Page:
Viet Nam: Pro-democracy bloggers face harsh penalties in upcoming trial

Urgent Appeal

Bangkok-Paris-Geneva, August 1, 2012. The Observatory for the Protection of Human Rights Defenders, a joint FIDH and OMCT programme, together with the Vietnam Committee on Human Rights (VCHR), call on the Vietnamese authorities to drop all charges against three pro-democracy bloggers and release them immediately and unconditionally. Mr. Nguyen Van Hai (aka Dieu Cay), Mr. Phan Thanh Hai and Ms. Ta Phong Tan are scheduled to be tried by the Ho Chi Minh People’s Court on August 7, 2012 at 8am.

Putting these bloggers on trial during summer holidays behind closed doors reveals the government’s fear of media and international scrutiny. On July 31, 2012, the Observatory and VCHR wrote to the European Union delegation to Viet Nam and to 31 embassies of African, Asian, European, and Latin American states [1], urging them to call on Viet Nam to drop the charges against the bloggers and to send high-level observers to access the courtroom in order to attend the trial on August 7.

The three outspoken bloggers have been charged under Article 88.2 of the Criminal Code for “conducting propaganda against the state” for their online writings and criticisms of the government. They face a maximum of 20 years in prison if convicted. Article 88 is among several repressive provisions in Vietnamese law that are routinely used to criminalise free speech and imprison peaceful dissidents.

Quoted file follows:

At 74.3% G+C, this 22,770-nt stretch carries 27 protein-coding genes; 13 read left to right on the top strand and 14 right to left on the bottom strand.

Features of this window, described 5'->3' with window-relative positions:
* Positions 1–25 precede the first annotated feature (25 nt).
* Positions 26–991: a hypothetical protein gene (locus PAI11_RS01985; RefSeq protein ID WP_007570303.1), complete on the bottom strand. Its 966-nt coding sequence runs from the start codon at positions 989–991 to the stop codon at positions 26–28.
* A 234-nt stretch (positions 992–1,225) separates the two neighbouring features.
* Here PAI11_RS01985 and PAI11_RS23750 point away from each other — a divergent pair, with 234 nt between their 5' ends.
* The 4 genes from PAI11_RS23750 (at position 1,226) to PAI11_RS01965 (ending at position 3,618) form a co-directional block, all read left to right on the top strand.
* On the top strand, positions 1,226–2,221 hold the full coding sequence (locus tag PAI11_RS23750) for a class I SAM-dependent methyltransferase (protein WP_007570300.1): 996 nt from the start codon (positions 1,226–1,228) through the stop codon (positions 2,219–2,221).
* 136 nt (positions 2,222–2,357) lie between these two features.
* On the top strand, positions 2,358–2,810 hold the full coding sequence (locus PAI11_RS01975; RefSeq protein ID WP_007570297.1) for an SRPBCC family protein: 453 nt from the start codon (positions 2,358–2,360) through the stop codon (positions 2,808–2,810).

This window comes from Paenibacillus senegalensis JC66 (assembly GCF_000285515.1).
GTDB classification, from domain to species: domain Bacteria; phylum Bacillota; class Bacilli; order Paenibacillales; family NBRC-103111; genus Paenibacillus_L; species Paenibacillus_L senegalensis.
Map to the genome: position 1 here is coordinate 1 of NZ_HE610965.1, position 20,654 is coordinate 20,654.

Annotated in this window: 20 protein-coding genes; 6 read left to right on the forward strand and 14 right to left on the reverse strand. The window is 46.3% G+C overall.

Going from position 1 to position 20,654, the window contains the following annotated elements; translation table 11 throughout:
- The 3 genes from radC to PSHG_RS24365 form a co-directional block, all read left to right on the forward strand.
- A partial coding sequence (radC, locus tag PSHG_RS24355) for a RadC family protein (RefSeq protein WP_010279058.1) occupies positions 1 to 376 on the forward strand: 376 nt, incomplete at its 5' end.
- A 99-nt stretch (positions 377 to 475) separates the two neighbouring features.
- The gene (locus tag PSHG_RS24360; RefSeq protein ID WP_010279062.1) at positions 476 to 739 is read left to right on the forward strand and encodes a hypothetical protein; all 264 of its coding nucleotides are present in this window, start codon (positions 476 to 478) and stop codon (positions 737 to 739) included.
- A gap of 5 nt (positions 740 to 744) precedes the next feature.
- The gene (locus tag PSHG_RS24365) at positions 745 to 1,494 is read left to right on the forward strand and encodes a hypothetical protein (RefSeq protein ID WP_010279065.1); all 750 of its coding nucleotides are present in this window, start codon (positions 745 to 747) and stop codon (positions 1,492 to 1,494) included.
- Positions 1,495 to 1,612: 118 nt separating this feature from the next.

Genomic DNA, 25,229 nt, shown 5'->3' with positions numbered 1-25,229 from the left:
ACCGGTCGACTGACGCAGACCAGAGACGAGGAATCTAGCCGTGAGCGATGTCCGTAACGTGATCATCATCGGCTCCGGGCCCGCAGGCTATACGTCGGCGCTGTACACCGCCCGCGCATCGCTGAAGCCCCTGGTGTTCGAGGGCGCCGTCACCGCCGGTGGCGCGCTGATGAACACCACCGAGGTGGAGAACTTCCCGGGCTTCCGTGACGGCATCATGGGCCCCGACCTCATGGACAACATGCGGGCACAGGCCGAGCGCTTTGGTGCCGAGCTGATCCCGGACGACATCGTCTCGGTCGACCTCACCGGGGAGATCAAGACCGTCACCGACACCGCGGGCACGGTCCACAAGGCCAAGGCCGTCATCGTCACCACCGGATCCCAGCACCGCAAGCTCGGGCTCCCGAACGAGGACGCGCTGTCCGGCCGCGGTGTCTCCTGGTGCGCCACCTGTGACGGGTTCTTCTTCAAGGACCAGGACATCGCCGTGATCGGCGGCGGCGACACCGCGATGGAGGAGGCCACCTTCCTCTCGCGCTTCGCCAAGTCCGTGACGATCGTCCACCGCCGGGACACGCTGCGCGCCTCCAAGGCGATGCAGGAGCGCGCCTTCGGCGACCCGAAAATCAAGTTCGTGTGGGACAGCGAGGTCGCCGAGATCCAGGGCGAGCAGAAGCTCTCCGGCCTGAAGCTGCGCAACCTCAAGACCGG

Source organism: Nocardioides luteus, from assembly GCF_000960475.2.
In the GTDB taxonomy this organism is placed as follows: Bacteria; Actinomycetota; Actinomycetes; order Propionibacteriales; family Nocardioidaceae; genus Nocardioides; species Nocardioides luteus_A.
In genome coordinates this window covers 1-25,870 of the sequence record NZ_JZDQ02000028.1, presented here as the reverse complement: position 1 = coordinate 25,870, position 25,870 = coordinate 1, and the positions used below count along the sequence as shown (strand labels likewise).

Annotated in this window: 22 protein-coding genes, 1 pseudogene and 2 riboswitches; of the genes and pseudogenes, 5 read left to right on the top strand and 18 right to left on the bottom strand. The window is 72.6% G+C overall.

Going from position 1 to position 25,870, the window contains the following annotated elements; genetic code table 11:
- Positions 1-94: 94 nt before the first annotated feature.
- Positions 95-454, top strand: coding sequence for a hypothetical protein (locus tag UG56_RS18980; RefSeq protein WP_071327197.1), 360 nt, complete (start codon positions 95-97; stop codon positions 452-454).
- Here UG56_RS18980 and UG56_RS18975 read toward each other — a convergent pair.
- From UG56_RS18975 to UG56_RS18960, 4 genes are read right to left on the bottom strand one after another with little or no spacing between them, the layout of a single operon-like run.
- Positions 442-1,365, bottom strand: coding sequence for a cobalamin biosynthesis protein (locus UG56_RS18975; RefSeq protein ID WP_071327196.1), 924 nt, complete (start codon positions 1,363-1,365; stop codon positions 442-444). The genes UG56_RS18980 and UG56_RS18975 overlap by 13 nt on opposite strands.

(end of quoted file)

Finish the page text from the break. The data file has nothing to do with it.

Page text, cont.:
During his detention, Mr. Dieu Cay has reportedly faced intense pressure from the authorities to plead guilty to the charges laid against him, which he has consistently refused. His lawyers also stated that Mr. Dieu Cay went on hunger strike in prison in March 2012 to protest his detention, and had to be hospitalised. He was previously convicted on trumped-up charges of ‘tax evasion’ after a manifestly unfair and closed trial in 2009 and the United Nations Working Group on Arbitrary Detention declared his detention to be arbitrary and in violation of international law [2]. His current prolonged detention began on October 19, 2010, the same day he completed the prison terms he received in 2009. Mr. Phan Thanh Hai and Ms. Ta Phong Tan have also been in pre-trial detention in Ho Chi Minh City since their arrest, respectively on October 18, 2010 and on September 5, 2011.

In his online writings, Mr. Dieu Cay, one of the founders of the Club of Free Journalists, calls for greater respect for human rights and democratic reforms. He is also known for his criticisms of China’s claims over disputed islands in the South China Sea. In January 2008, Mr. Dieu Cay and other activists staged an anti-China demonstration in Ho Chi Minh City. Before their arrests, Mr. Hai has published a number of articles on his blog, including one that criticised and called for the repeal of Article 88 of the Criminal Code, while Ms. Tan has blogged about police abuse and violations of human rights by the State.

Vietnam plans to run for a seat on the UN Human Rights Council, but it no longer even makes an effort to put up a façade of compliance with international human rights law, as it regularly parades human rights defenders before kangaroo courts and makes a crime out of free speech”, said Mr. Vo Van Ai, President of VCHR.